Dan Uggla’s agent said last month that the 29-year-old had no intention of moving off second base for the Marlins or any other team, but it doesn’t appear that the player himself is quite so inflexible.
Or as Uggla told MLB.com yesterday:
“It’s a tough subject. I feel like I’m a second baseman. I feel like I’ve done a good job there the last few years. I don’t know. We’ll have to wait and see.”
Which is just about what one would expect a proud ballplayer to say. Uggla’s not a little guy, and he’s certainly not a prototypical second baseman. It’s impressive that he’s functioned as well as he at the position these last few years. However, the simple truth is that none of the teams that have weighed bidding on him want him as a second basemen. He’s going to have to move sooner or later, and it might as well be now.
Uggla to the Giants has been the popular rumor of the day, though San Francisco GM Brian Sabean isn’t going to surrender top prospect Madison Bumgarner for him.
There should be room for a compromise. If not, perhaps the Braves or Red Sox will get involved. Uggla has the bat to be useful in left field, and he should be solid enough defensively once he gains some experience there.
Craig covered the bulk of Rob Manfred’s quotes from earlier. The commissioner was asked about robot umpires and he’s not a fan. Via Jeff Passan of Yahoo Sports:
Manfred was wrong to blame the player’s union’s “lack of cooperation” on proposed rule changes, but he’s right about robot umps and the strike zone. The obvious point is that robot umps cannot yet call balls and strikes with greater accuracy than umpires. Those strike zone Twitter accounts, such as this, are sometimes hilariously wrong. Even the strike zone graphics used on television are incorrect and unfortunate percentage of the time.
The first issue to consider about robot umps is taking jobs away from people. There are 99 umps and more in the minors. If robot umpiring was adopted in collegiate baseball, as well as the independent leagues, that’s even more umpires out of work. Is it worth it for an extra one or two percent improvement in accuracy?
Personally, the fallibility of the umpires adds more intrigue to baseball games. There’s strategy involved, as each umpire has tendencies which teams can strategize against. For instance, an umpire with a more generous-than-average strike zone on the outer portion of the plate might entice a pitcher to pepper that area with more sliders than he would otherwise throw. Hitters, knowing an umpire with a smaller strike zone is behind the dish, may take more pitches in an attempt to draw a walk. Or, knowing that information, a hitter may swing for the fences on a 3-0 pitch knowing the pitcher has to throw in a very specific area to guarantee a strike call or else give up a walk.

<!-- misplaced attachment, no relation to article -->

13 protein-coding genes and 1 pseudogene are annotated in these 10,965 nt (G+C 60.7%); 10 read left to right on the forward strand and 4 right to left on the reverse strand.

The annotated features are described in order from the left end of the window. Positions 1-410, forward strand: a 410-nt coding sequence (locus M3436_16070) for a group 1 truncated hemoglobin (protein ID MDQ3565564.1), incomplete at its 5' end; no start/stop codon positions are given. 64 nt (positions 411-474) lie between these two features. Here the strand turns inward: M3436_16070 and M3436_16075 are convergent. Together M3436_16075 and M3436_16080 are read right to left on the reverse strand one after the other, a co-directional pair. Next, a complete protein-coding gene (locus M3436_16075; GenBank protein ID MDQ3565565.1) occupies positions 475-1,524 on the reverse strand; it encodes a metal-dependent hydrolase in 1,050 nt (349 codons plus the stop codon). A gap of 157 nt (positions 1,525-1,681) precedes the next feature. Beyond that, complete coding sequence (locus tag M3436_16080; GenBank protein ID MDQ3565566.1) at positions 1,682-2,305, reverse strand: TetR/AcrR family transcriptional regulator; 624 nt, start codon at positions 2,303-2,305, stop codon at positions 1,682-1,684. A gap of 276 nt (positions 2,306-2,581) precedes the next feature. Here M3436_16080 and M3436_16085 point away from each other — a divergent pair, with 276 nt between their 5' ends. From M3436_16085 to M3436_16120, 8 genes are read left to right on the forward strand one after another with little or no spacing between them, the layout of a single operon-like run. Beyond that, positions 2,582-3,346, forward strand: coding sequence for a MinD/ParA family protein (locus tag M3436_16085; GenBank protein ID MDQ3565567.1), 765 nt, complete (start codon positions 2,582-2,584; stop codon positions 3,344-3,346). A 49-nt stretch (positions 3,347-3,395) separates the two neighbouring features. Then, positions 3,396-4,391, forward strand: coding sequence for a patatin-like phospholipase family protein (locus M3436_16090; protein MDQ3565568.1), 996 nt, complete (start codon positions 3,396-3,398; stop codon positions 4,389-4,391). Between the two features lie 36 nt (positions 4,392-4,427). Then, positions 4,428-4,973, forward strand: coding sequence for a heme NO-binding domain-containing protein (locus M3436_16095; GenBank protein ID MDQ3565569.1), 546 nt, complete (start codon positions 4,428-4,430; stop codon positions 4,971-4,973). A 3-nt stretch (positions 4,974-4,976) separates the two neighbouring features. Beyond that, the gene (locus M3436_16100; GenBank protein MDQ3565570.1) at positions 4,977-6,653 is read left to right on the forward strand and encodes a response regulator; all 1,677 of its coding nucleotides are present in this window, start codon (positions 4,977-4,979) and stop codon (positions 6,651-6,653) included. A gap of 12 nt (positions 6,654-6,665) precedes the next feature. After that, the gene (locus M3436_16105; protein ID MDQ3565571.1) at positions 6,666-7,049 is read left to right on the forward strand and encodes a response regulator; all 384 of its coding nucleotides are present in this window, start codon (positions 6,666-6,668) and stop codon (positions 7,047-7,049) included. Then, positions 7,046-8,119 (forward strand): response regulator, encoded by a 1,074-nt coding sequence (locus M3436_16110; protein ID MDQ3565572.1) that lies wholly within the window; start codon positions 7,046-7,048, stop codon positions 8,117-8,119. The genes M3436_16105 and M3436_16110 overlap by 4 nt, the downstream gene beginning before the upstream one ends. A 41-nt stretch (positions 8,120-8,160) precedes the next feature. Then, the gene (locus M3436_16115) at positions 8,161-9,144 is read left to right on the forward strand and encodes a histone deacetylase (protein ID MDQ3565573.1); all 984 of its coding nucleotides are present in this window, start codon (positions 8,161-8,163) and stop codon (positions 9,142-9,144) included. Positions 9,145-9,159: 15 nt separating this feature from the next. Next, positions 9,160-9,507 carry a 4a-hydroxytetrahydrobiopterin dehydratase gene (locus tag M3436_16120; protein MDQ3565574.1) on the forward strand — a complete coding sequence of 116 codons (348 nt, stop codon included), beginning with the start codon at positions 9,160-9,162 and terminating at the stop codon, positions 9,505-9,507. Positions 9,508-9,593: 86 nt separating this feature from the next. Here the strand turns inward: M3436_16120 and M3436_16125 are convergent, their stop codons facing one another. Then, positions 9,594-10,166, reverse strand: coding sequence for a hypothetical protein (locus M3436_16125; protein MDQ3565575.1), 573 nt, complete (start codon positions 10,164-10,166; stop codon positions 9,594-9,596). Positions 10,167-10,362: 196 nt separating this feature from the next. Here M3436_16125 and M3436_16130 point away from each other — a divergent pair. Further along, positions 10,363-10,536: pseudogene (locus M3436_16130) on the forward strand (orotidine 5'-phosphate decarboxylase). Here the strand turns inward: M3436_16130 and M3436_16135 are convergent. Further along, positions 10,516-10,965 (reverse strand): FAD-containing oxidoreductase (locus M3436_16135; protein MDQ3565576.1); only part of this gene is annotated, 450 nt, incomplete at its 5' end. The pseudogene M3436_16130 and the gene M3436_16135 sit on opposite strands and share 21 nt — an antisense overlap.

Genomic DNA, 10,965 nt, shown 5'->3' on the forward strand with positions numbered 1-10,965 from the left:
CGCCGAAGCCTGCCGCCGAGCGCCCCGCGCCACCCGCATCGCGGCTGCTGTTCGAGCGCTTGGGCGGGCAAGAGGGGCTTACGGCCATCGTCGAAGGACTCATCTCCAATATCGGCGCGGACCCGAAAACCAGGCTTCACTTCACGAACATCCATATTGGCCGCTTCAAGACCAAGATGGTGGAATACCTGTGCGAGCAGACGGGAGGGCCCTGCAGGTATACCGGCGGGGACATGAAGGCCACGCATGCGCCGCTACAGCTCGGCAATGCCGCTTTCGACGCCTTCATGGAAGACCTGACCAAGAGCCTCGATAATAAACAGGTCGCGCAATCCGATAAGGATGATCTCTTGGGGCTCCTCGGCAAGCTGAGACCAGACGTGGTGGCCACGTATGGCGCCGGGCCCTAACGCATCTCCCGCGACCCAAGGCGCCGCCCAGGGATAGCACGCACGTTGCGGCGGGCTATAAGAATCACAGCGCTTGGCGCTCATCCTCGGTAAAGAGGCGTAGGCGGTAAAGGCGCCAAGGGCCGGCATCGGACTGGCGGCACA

The umpires make their mistakes in random fashion, so it adds a chaotic, unpredictable element to the game as well. It feels bad when one of those calls goes against your team, but fans often forget the myriad calls that previously went in their teams’ favor. The mistakes will mostly even out in the end.
I haven’t had the opportunity to say this often, but Rob Manfred is right in this instance.
ESPN’s Howard Bryant is reporting that Major League Baseball has approved a rule allowing for a dugout signal for an intentional walk. In other words, baseball is allowing automatic intentional walks. Bryant adds that this rule will be effective for the 2017 season.
MLB has been trying, particularly this month, to improve the pace of play. Getting rid of the formality of throwing four pitches wide of the strike zone will save a minute or two for each intentional walk. There were 932 of them across 2,428 games last season, an average of one intentional walk every 2.6 games. It’s not the biggest improvement, but it’s something at least.
Earlier, Commissioner Rob Manfred was upset with the players’ union’s “lack of cooperation.” Perhaps his public criticism was the catalyst for getting this rule passed.
Unfortunately, getting rid of the intentional walk formality will eradicate the chance of seeing any more moments like this: